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PSC 411: Great Political Thinkers (Delehanty)

A Selection of Primary Documents by Various Political Theorists

Aristotle

Cicero

Thomas Hobbes

Immanuel Kant

John Locke

Niccolò Machiavelli

John Stuart Mill

John Milton

Charles de Secondat, Baron de Montesquieu

Thomas More

Thomas Paine

Plato

Jean-Jacques Rousseau

Alexis de Tocqueville

How to Find the Primary Documents of Political Theorists

This will be a quick tutorial of how to find the works of political theorists by using the search function on the

First go to the search box on the website and type in the name of the political theorist you're looking for.

Next choose 'Author' in the drop down menu.

You will then be searching for any author of the same name. This likely will include many results from authors who are not the one you are looking for.

To limit those results to the author you're looking for, click on Advanced Search.

When in the Advanced Search menu, search for both the author and the political text you are interested in reading.

You will then have search results that include the primary texts by the author you are searching for.

Most of these will be available online. However, if they are not, please go to the Library website and request the item through MOBIUS or as an ILL. You can find tutorials about how to do this in the Articles & Journals and the Books/eBooks sections further into this guide.

How to Evaluate a Website

The World Wide Web has a lot to offer, but not all sources are equally valuable or reliable!

Consider the following when evaluating a website:

Criterion #1: Purpose

Consider the main purpose of the page. Web pages are not always easy to categorize and some may combine some of these categories.

Extensions(domains) on addresses can sometimes indicating reliability:

a .edu extension indicates a college or university

a .org extension indicates an organization

a .com indicates a commercial enterprise

These extensions are used in the U. S. only. Foreign sites, and some in the U.S., use a geographical extension or domain. These "extension" rules should only be applied in a general way. Some commercial sites contain high quality information but many are advertising a product or service and, therefore, are not objective sources. A person who works for the commercial enterprise may be reliable, although a person who is merely "renting" space on their web server may not be. Government sites usually have reliable information but remember that government also deals in propaganda and partisan views. Academic sites will most likely contain quality information suitable for research, but you must still check the author's background. An organization may be a legal entity that has an interest in providing reliable information. However, the information found on an organization's homepage may also be highly biased and one-sided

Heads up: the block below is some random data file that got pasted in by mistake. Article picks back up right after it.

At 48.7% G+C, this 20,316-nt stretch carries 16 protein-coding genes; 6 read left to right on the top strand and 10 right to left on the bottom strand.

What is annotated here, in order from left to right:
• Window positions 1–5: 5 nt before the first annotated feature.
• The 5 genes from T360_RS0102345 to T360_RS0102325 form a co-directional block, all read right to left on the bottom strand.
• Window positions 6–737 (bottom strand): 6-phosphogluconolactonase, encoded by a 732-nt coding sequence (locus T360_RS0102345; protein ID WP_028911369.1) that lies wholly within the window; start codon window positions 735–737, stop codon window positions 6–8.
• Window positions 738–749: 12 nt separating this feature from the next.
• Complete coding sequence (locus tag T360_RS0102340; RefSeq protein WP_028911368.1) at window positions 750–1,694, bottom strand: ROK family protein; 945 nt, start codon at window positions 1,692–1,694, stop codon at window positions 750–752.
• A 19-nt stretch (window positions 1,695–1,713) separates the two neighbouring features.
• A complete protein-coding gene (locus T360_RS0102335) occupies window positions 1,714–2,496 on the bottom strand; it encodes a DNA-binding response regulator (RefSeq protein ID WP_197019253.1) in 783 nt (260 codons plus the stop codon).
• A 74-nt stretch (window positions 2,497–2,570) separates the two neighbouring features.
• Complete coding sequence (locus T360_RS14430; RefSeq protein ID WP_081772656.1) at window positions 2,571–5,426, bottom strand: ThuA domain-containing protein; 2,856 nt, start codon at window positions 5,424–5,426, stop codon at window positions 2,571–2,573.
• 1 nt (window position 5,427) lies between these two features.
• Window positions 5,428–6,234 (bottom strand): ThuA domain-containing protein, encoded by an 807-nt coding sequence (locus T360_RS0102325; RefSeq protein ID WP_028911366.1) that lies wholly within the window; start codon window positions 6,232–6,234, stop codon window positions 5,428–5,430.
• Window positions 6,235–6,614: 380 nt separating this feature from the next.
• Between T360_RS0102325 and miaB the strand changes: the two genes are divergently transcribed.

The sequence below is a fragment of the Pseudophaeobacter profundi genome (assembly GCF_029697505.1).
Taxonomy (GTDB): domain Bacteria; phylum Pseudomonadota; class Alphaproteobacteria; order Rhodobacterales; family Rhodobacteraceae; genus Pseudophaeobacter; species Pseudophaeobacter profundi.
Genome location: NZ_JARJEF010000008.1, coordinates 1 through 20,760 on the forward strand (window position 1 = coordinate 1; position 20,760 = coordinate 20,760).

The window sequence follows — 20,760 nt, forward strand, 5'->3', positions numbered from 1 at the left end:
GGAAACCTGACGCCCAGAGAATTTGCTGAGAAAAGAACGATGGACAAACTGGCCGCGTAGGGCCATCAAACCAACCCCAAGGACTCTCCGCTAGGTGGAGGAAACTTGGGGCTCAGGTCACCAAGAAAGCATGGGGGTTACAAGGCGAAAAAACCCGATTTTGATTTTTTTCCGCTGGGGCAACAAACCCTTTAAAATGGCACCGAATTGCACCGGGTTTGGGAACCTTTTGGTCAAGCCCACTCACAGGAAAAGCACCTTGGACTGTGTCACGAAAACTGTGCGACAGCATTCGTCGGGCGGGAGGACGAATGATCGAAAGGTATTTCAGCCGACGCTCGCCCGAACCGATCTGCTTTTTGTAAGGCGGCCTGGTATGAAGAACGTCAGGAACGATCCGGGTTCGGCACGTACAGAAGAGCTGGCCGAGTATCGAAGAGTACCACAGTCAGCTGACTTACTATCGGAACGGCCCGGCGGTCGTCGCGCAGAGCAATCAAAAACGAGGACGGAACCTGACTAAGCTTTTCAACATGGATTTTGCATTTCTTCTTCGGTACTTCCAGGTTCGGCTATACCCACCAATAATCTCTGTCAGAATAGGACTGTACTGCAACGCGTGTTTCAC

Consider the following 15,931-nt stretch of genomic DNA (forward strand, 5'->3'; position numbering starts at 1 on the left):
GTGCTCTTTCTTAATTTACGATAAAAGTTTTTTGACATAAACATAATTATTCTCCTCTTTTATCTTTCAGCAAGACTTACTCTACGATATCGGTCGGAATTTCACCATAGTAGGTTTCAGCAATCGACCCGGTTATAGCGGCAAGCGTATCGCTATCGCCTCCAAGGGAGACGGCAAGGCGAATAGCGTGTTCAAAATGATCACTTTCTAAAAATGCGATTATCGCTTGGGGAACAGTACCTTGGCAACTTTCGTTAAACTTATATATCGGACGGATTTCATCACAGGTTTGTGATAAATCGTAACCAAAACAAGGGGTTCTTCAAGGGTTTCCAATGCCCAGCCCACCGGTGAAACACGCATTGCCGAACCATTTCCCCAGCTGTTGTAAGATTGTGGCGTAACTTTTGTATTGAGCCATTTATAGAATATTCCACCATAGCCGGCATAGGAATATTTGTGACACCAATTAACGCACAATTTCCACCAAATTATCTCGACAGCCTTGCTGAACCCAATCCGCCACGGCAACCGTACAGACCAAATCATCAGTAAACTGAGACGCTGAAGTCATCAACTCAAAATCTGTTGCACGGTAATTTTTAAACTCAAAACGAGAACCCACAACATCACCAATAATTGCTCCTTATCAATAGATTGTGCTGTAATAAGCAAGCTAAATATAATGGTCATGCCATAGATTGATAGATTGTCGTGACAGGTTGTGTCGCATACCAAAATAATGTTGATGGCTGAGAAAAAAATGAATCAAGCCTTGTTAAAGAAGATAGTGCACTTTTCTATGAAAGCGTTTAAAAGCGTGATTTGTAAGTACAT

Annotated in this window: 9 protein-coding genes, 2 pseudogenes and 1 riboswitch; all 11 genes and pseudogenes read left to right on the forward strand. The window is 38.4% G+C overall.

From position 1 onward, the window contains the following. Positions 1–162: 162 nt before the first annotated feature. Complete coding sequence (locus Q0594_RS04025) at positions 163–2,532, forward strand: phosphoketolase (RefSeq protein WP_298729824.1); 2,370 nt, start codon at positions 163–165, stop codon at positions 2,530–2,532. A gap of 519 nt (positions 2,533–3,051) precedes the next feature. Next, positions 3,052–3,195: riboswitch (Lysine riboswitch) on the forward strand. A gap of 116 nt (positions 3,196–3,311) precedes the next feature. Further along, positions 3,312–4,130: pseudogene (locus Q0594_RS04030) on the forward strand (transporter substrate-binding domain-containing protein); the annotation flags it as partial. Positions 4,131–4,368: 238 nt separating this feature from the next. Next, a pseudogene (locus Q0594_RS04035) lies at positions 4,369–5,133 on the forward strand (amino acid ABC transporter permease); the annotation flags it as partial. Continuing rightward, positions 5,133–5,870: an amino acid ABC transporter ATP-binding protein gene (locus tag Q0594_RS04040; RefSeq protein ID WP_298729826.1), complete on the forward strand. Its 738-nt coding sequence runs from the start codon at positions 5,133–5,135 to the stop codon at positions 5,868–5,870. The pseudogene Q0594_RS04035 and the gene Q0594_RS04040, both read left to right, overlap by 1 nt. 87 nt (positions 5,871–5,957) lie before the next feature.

Criterion #2: Authority

An author's affiliation is an important clue to the reliability of the information:

Look for any biographical statement about the author.

Look for an e-mail address or site address to determine affiliation.

Questions to ask about the author:

  • Is the author even listed?
  • Is the author the original creator of the information?
  • Did the author list his/her occupation, educational background, expertise?
  • Do you think this person is qualified to present this information?
  • Did the author cite his/her sources?
  • Can you verify the author's credentials from another source?
  • Has the author also published in professional or scholarly journals?

Criterion #3: Accuracy

Don't take the information presented at face value. Web sites are rarely refereed or reviewed, as are scholarly journals and books:

Are the sources for any factual information clearly listed so they can be verified in another source? (If not, the page may still be useful to you as an example of the ideas of the organization, but it is not useful as a source of factual information).

Is the information free of grammatical, spelling, and typographical errors? (These kinds of errors not only indicate a lack of quality control, but can actually produce inaccuracies in information.)

Criterion #4: Objectivity

Are the sponsor's biases clearly stated?

If there is any advertising on the page, is it clearly differentiated from the informational content?

Criterion #5: Currency

Are there any indications that the material is kept current?

Is there an indication that the page has been completed, and is not still under construction?

Are there dates on the page to indicate:

-When the page was written?

-When the page was first placed on the Web?

-When the page was last revised?


Don’t see any date information on the page?

-In Netscape pull down “View” from the menu bar and select “Page information”

-In Internet Explorer pull down “File” from the menu bar and select “Properties”

-In Mozilla Firefox pull down “Tools” from the menu bar and select “Page Info”

Criterion #6: Coverage

Is it clear what topics the page intends to address?

Does the page succeed in addressing these topics, or has something significant been left out?

Is the point of view of the sponsor/author presented in a clear manner with its arguments well supported?

Are the links on the page relevant to the subject?

Does the content cover a specific time period or aspect of the topic, or strives to be comprehensive?

Criterion #7: Style and Functionality

Is the site laid out clearly and logically with well organized subsections?

Is the writing style appropriate for the intended audience?

Is the site easy to navigate?

Is a search function offered?

Is the homepage easy to navigate?

Is the homepage logically organized?

Is the writing clear?

Are there numerous spelling or grammatical errors?

Are there errors in the use of HTML tags?

Do the links work?

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